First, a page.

The threading looks, for something I made up as I went, alarmingly symmetrical and I'm still contemplating editing. The warp is an Australian merino, very fine, originally gray dyed with Blenheim walnut husks and no mordant. The texture proved to be the biggest problem.
The commercial 17/2-ish merino in the weft has the most familiar cushiony feel; this yarn is always a winner. My handspun single creates an uneven feel, in place cushier, but in place, stringier, just as I expected but this is the first time I experimented with a handspun single. I'm glad I guessed right but now have a sample. After a day of touching and feeling, it's become fairly fuzzy and I don't know what the long-term use will do. I'm not a serious spinner so while I think it makes an interesting piece, I hesitate to weave this to sell. But the big surprise was the cashmere: the cashmere is airy and soft, of course, which makes the warp feel coarse, in parts particularly bad but overall uncomfortable in comparison. Made into a piece, it's not going to be a concern, but when one has a sample with a better option, one does want to make the best possible piece, every time, doesn't one? Strange and totally unexpected result!
So instead of happily weaving all day, I carried the sample around all day not knowing which way to go.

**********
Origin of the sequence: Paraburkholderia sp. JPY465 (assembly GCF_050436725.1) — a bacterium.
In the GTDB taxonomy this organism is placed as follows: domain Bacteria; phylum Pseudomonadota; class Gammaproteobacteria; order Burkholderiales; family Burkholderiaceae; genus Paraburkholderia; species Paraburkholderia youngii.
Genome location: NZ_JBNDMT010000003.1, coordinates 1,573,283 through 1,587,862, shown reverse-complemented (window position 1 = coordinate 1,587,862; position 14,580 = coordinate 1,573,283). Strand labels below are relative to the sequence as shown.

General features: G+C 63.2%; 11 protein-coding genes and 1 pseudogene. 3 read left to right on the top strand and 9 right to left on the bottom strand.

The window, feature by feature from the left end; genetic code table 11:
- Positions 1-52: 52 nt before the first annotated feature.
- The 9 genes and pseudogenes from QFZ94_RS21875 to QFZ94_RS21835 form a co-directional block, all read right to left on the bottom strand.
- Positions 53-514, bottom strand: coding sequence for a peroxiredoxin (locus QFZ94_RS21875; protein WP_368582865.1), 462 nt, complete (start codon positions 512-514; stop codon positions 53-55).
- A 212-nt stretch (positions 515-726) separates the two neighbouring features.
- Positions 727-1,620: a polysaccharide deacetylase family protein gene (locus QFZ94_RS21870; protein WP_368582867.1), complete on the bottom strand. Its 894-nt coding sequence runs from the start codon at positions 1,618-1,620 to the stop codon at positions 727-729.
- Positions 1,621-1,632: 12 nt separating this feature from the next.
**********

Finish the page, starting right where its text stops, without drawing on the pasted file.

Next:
At the same time, when you get to talking with people who operate arty shops around New Zealand, one is taken somewhat seriously as a maker when one's outlet includes, (or in my case, the only place is,) the Suter. (The above pic was after I sorted and folded my stuff. You can see my tag had fallen off; I found it stuck on the shelf to the left, but it's not a good look. I must peel off the white tack next time.)
After the permanent Suter reopened and the new manager arrived, the piece was never displayed and when I inquired, she said she preferred it out of the bag. To be sure, the new manager is a lovely smiley person, but her, and the gallery's, focus is completely different from Andrea's, (who had the knack of making many of us feel any one of us was her one favorite maker.) When I went back last week to enquire, the manager said she couldn't find the gray piece, and could I wait a few days to check the inventory list on the computer; I had to put my foot down and ask her to check right away, mentioning it was the delicate piece, so she relented, and it turned out the piece was sold.
Still. It's not a situation that instills confidence, is it? I'm preaching to the choir, I know, and she/they have their reasons, but no more super fine pieces there, at least for a while. (Which is not a big problem because some of mine look delicate but are robust.)
I want to post about food but that'll be another day. Tomorrow Mom and I are going to collage together over Skype.